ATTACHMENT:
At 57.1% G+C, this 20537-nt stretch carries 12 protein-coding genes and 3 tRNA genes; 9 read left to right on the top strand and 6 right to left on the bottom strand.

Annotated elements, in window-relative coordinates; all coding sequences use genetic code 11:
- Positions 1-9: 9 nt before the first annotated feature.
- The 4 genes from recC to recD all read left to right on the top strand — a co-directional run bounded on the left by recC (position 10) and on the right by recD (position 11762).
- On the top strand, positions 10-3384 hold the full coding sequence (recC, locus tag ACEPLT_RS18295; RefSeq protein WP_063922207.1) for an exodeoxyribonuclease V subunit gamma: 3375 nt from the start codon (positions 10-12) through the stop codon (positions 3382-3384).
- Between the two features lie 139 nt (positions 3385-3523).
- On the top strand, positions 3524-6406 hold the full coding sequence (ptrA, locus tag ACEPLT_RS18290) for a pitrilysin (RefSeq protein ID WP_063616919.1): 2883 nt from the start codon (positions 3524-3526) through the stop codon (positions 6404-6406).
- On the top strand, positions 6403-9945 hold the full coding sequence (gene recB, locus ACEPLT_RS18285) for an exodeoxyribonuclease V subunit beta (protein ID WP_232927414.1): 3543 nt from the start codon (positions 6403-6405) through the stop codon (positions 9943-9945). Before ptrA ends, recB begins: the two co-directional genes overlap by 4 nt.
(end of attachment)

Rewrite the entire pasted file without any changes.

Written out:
At 57.1% G+C, this 20537-nt stretch carries 12 protein-coding genes and 3 tRNA genes; 9 read left to right on the top strand and 6 right to left on the bottom strand.

Annotated elements, in window-relative coordinates; all coding sequences use genetic code 11:
- Positions 1-9: 9 nt before the first annotated feature.
- The 4 genes from recC to recD all read left to right on the top strand — a co-directional run bounded on the left by recC (position 10) and on the right by recD (position 11762).
- On the top strand, positions 10-3384 hold the full coding sequence (recC, locus tag ACEPLT_RS18295; RefSeq protein WP_063922207.1) for an exodeoxyribonuclease V subunit gamma: 3375 nt from the start codon (positions 10-12) through the stop codon (positions 3382-3384).
- Between the two features lie 139 nt (positions 3385-3523).
- On the top strand, positions 3524-6406 hold the full coding sequence (ptrA, locus tag ACEPLT_RS18290) for a pitrilysin (RefSeq protein ID WP_063616919.1): 2883 nt from the start codon (positions 3524-3526) through the stop codon (positions 6404-6406).
- On the top strand, positions 6403-9945 hold the full coding sequence (gene recB, locus ACEPLT_RS18285) for an exodeoxyribonuclease V subunit beta (protein ID WP_232927414.1): 3543 nt from the start codon (positions 6403-6405) through the stop codon (positions 9943-9945). Before ptrA ends, recB begins: the two co-directional genes overlap by 4 nt.